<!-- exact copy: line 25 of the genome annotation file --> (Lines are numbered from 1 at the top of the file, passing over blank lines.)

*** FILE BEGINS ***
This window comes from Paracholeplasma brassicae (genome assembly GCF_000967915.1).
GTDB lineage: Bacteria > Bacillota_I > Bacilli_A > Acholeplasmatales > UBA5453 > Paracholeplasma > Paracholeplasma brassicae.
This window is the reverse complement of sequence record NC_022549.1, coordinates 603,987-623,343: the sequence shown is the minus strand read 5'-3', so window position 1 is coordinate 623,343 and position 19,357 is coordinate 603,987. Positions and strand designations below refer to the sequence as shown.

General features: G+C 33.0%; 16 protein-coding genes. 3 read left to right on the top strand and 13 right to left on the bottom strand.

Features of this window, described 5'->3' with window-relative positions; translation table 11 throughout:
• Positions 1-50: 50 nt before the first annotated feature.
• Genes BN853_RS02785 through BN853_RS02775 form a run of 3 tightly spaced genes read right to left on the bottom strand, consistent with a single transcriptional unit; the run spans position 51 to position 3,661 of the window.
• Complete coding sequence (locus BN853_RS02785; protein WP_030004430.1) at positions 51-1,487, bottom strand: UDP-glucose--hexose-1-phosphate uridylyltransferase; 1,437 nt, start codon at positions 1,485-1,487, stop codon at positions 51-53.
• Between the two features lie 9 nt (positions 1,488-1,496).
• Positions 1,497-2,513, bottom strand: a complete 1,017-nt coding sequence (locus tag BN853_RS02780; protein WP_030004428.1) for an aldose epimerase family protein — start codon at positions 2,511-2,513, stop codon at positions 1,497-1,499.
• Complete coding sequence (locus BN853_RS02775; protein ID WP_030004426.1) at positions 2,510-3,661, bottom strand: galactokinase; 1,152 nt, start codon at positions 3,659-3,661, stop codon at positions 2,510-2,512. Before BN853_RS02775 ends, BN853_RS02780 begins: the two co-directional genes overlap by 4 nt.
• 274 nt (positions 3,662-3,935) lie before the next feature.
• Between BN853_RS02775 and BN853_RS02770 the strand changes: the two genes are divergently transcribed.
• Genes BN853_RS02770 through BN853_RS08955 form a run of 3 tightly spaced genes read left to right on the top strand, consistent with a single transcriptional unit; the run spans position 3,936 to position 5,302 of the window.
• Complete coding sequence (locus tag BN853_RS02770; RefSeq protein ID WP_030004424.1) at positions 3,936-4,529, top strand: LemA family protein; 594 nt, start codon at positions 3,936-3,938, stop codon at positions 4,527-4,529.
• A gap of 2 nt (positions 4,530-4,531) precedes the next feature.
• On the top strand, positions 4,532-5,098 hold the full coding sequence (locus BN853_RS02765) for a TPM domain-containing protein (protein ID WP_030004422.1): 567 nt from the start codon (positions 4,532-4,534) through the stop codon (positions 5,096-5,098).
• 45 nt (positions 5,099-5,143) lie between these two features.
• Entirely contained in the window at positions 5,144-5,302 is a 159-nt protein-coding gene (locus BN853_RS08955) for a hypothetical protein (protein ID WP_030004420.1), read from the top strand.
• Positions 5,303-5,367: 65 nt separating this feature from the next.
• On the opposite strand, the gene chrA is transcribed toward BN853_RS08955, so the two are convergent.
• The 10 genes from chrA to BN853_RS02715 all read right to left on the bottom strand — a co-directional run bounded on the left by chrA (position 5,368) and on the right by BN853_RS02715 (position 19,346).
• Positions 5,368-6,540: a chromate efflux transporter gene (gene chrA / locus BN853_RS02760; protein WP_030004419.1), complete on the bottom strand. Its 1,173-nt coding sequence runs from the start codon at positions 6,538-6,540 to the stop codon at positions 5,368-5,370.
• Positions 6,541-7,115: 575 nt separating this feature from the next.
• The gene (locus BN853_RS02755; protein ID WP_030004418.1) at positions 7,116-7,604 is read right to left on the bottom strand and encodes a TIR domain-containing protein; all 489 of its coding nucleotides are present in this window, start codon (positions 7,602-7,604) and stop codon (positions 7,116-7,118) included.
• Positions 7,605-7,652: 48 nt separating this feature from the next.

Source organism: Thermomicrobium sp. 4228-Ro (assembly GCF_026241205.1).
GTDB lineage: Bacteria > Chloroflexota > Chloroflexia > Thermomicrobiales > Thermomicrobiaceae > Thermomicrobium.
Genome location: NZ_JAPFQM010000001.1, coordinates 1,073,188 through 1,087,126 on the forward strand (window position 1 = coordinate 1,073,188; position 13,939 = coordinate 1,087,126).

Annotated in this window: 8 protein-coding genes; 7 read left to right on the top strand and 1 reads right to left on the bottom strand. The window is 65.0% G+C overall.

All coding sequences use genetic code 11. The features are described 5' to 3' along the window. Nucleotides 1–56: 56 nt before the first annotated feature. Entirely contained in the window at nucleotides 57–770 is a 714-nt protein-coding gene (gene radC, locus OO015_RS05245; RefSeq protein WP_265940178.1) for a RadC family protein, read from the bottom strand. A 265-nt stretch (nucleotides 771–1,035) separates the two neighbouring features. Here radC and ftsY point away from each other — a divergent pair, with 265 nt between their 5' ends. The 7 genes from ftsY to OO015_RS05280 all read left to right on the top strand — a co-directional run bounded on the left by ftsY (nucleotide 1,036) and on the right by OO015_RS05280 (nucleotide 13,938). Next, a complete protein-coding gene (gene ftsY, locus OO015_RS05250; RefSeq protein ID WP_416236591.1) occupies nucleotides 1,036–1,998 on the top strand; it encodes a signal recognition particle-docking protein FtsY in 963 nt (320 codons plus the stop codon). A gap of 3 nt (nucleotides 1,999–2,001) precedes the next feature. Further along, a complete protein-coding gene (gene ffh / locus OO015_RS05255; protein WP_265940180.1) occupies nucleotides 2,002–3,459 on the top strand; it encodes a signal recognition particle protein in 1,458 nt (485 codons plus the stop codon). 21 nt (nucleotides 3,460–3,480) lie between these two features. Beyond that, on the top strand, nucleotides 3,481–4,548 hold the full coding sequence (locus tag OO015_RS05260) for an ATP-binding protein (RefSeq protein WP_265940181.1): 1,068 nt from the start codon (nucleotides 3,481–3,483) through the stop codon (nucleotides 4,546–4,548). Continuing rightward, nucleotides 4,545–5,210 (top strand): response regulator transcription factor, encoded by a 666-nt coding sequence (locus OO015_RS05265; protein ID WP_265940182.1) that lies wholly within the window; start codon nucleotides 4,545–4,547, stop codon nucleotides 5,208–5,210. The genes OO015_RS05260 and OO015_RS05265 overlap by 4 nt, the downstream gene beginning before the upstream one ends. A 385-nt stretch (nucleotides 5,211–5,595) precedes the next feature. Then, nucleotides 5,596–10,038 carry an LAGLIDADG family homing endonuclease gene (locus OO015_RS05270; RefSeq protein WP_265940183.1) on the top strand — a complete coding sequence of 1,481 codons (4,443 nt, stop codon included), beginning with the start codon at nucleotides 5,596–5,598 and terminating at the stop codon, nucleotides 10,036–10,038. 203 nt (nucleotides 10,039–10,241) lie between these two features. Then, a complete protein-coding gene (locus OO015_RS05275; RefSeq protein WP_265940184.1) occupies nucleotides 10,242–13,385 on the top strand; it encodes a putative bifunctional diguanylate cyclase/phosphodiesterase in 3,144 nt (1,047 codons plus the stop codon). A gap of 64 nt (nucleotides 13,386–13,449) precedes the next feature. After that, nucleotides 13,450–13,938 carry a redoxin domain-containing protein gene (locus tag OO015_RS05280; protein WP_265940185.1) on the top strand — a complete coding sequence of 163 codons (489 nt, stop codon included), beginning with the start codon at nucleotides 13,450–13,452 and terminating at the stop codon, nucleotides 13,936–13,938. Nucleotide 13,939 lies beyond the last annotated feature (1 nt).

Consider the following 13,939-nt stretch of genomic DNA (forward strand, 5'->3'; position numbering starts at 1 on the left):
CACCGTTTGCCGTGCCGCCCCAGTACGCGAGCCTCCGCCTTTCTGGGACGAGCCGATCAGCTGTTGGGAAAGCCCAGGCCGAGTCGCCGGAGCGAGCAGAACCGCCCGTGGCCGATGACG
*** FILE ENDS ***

• The gene (locus BN853_RS02755; protein ID WP_030004418.1) at positions 7,116-7,604 is read right to left on the bottom strand and encodes a TIR domain-containing protein; all 489 of its coding nucleotides are present in this window, start codon (positions 7,602-7,604) and stop codon (positions 7,116-7,118) included.